Aspirin and baking soda--to cure your complexion's hangover

8 years ago

BlogHer is coming up in a couple of weeks, which means the time has arrived to talk about hangovers and how to cure them. I'm not talking about the boring old-fashioned kind of hangover you get from drinking too much. I'm talking about the hangover your face gets from overindulging in makeup and sunscreen and under-indulging in skin care.

Luckily enough, the answer to both problems is aspirin and baking soda.

The Baking Soda Exfoliator

Everyone knows baking soda is great for deoderizing refrigerators and cat boxes, gently scrubbing coffee stains off mugs and teeth--and even, believe it or not, for baking.

But the easiest, cheapest, gentlest and most effective exfoliator in the world is a pinch of baking soda. Just add it to whatever cleanser you already use. The grains are small, the scrubbing effect is gentle, and it rinses off easily. I've even been known to add a bit of baking soda to a handful of soap suds.

The Aspirin Mask

As for aspirin, you simply aren't an internet beauty maven until you've tried an aspirin mask.

This isn't as crazy as it sounds. After all, Cleopatra bathed in ass's milk, and Victorian women made masks of crushed strawberries. In both cases, what smoothed and softened the skin was the alpha-hydroxy acids (or AHAs) naturally present in these foods.

Cosmetics now routinely use neatly packaged, shelf-stable acids like lactic acid (derived from milk) citric acids (derived from citrus fruits) and glycolic acid (derived from sugar cane.)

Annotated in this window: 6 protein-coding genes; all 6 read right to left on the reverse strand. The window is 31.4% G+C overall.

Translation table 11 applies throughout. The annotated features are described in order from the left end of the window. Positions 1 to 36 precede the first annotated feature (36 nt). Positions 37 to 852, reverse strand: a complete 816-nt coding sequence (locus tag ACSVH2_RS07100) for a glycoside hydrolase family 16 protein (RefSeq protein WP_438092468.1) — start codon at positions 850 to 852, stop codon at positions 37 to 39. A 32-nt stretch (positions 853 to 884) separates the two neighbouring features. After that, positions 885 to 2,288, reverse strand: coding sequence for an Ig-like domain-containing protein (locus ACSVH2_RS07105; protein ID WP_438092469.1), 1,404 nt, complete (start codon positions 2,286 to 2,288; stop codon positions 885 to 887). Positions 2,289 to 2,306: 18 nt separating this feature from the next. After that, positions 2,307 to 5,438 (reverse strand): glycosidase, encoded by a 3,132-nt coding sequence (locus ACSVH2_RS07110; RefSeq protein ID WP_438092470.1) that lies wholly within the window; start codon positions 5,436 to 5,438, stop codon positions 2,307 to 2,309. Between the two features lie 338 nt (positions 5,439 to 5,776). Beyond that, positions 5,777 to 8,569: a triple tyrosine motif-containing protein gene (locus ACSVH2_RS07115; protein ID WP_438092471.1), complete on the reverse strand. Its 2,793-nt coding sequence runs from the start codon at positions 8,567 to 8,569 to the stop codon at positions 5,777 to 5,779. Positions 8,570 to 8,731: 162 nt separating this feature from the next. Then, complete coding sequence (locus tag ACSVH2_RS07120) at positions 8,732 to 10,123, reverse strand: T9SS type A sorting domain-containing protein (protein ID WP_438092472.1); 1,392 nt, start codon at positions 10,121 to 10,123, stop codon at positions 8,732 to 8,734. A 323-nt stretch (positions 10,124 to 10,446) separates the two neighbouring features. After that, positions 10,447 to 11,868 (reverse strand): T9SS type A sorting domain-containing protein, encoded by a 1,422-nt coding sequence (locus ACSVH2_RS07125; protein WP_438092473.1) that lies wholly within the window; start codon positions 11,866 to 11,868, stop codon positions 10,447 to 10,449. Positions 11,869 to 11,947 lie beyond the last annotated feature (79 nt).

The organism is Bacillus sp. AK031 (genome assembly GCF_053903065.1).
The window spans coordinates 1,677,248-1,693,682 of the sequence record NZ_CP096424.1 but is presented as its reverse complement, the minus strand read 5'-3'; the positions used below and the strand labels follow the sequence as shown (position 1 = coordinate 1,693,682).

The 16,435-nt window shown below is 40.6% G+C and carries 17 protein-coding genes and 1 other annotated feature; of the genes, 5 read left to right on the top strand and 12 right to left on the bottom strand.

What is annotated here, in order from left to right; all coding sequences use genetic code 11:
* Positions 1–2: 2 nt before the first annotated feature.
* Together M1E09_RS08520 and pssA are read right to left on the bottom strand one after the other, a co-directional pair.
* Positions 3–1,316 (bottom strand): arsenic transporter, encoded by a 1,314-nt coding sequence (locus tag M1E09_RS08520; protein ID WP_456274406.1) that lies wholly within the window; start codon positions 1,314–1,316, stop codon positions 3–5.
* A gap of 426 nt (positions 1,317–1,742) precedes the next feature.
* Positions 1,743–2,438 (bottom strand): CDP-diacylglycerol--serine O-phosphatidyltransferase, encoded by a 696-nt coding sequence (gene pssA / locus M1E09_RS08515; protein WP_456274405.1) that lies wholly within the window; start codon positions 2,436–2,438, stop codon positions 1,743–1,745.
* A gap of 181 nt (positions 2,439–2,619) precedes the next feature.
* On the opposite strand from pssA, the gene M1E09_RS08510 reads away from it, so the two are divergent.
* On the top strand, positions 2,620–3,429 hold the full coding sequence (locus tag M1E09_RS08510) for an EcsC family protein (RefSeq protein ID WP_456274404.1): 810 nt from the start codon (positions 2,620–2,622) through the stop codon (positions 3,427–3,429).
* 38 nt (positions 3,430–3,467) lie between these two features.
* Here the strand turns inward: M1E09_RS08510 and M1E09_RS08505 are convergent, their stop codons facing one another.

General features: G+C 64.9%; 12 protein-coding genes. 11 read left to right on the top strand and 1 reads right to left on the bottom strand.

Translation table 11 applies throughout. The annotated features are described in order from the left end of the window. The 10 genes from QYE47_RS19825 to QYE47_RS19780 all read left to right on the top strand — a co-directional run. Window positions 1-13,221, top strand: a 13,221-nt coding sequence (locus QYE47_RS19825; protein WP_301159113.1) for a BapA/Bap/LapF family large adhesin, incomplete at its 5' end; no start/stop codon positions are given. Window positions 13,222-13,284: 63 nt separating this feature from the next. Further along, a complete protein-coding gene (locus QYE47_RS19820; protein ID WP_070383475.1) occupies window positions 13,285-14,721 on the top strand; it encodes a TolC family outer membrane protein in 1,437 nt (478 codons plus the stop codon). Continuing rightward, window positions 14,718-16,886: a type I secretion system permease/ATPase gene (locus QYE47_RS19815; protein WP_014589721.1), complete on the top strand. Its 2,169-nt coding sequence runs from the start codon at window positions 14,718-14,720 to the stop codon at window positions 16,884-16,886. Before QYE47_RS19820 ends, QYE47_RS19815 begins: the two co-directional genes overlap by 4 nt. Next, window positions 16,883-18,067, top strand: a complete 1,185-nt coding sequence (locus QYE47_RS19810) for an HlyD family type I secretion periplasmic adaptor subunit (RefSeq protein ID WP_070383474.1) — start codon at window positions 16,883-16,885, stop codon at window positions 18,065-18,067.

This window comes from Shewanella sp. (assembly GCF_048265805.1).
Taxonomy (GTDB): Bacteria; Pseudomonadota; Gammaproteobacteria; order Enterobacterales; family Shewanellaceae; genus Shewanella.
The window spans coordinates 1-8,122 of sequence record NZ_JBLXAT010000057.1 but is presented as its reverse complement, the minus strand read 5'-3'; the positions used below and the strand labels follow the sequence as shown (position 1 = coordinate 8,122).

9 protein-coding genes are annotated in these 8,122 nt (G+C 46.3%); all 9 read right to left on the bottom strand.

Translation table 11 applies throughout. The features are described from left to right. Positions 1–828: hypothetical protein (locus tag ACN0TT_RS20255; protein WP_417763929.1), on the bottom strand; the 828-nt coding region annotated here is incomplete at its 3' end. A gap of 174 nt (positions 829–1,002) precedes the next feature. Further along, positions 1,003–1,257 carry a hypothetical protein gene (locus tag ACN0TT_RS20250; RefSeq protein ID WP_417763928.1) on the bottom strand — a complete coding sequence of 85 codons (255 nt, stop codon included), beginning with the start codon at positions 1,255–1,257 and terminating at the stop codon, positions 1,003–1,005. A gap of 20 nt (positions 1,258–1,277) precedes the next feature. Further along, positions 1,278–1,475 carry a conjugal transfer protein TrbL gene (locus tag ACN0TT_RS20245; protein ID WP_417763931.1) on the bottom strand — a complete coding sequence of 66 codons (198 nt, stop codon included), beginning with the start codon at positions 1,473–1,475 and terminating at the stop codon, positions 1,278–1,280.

In addition to AHAs, cosmetics also contain BHA, or beta-hydroxy acid. This is salicylic acid, which is derived from witch hazel. And salicylic acid is the primary ingredient in aspirin. 

OK, now that you realize I'm not completely crazy, here's what you need to proceed:

1. Cheap, preferably generic aspirin. Get the kind that's uncoated; you want the tablets to dissolve quickly.

2. Warm water--about a teaspoon.

Mix two or three aspirin tablets with about a teaspon of warm water and wait from them to dissolve. You'll end up with a white, grainy slurry.

Apply the slurry to your face in circular motions, using the graininess to gently scrub your skin. Let the mask dry for a few minutes, then rinse off. You'll be left with smooth, glowing skin.

Some users add honey or aloe vera gel to the water-and-aspirin mix. Honey and aloe vera gel have moisturizing, soothing properties, and the extra thickness helps the mask stay in place.

So there you have it--the cure for your beauty hangovers! And easy on the budget, as well. (Which leaves you with more money for cute shoes!)

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